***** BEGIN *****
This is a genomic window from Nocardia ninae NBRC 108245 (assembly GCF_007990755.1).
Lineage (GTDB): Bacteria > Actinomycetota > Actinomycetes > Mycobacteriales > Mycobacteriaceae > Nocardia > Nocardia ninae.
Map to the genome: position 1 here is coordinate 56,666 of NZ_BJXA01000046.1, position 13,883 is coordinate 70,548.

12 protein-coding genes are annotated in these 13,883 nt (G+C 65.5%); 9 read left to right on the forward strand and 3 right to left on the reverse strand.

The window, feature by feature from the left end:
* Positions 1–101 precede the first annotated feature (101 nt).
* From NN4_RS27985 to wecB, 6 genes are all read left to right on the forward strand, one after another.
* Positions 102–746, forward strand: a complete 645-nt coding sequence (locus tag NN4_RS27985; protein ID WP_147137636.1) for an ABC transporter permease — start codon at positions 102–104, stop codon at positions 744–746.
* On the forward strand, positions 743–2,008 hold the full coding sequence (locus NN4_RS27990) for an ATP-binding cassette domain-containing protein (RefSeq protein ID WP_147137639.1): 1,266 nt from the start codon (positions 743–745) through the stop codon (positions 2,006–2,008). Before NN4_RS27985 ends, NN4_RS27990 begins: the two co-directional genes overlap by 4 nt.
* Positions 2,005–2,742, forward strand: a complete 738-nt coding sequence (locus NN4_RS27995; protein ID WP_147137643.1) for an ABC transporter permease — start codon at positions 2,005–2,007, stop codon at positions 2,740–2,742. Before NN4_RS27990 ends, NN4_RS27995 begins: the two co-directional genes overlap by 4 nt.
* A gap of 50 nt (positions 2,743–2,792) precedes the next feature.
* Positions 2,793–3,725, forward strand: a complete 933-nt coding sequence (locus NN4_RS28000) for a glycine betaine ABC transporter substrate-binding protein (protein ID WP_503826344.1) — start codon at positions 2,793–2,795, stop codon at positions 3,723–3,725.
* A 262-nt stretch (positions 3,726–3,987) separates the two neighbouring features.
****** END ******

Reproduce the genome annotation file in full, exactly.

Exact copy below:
This is a genomic window from Nocardia ninae NBRC 108245 (assembly GCF_007990755.1).
Lineage (GTDB): Bacteria > Actinomycetota > Actinomycetes > Mycobacteriales > Mycobacteriaceae > Nocardia > Nocardia ninae.
Map to the genome: position 1 here is coordinate 56,666 of NZ_BJXA01000046.1, position 13,883 is coordinate 70,548.

12 protein-coding genes are annotated in these 13,883 nt (G+C 65.5%); 9 read left to right on the forward strand and 3 right to left on the reverse strand.

The window, feature by feature from the left end:
* Positions 1–101 precede the first annotated feature (101 nt).
* From NN4_RS27985 to wecB, 6 genes are all read left to right on the forward strand, one after another.
* Positions 102–746, forward strand: a complete 645-nt coding sequence (locus tag NN4_RS27985; protein ID WP_147137636.1) for an ABC transporter permease — start codon at positions 102–104, stop codon at positions 744–746.
* On the forward strand, positions 743–2,008 hold the full coding sequence (locus NN4_RS27990) for an ATP-binding cassette domain-containing protein (RefSeq protein ID WP_147137639.1): 1,266 nt from the start codon (positions 743–745) through the stop codon (positions 2,006–2,008). Before NN4_RS27985 ends, NN4_RS27990 begins: the two co-directional genes overlap by 4 nt.
* Positions 2,005–2,742, forward strand: a complete 738-nt coding sequence (locus NN4_RS27995; protein ID WP_147137643.1) for an ABC transporter permease — start codon at positions 2,005–2,007, stop codon at positions 2,740–2,742. Before NN4_RS27990 ends, NN4_RS27995 begins: the two co-directional genes overlap by 4 nt.
* A gap of 50 nt (positions 2,743–2,792) precedes the next feature.
* Positions 2,793–3,725, forward strand: a complete 933-nt coding sequence (locus NN4_RS28000) for a glycine betaine ABC transporter substrate-binding protein (protein ID WP_503826344.1) — start codon at positions 2,793–2,795, stop codon at positions 3,723–3,725.
* A 262-nt stretch (positions 3,726–3,987) separates the two neighbouring features.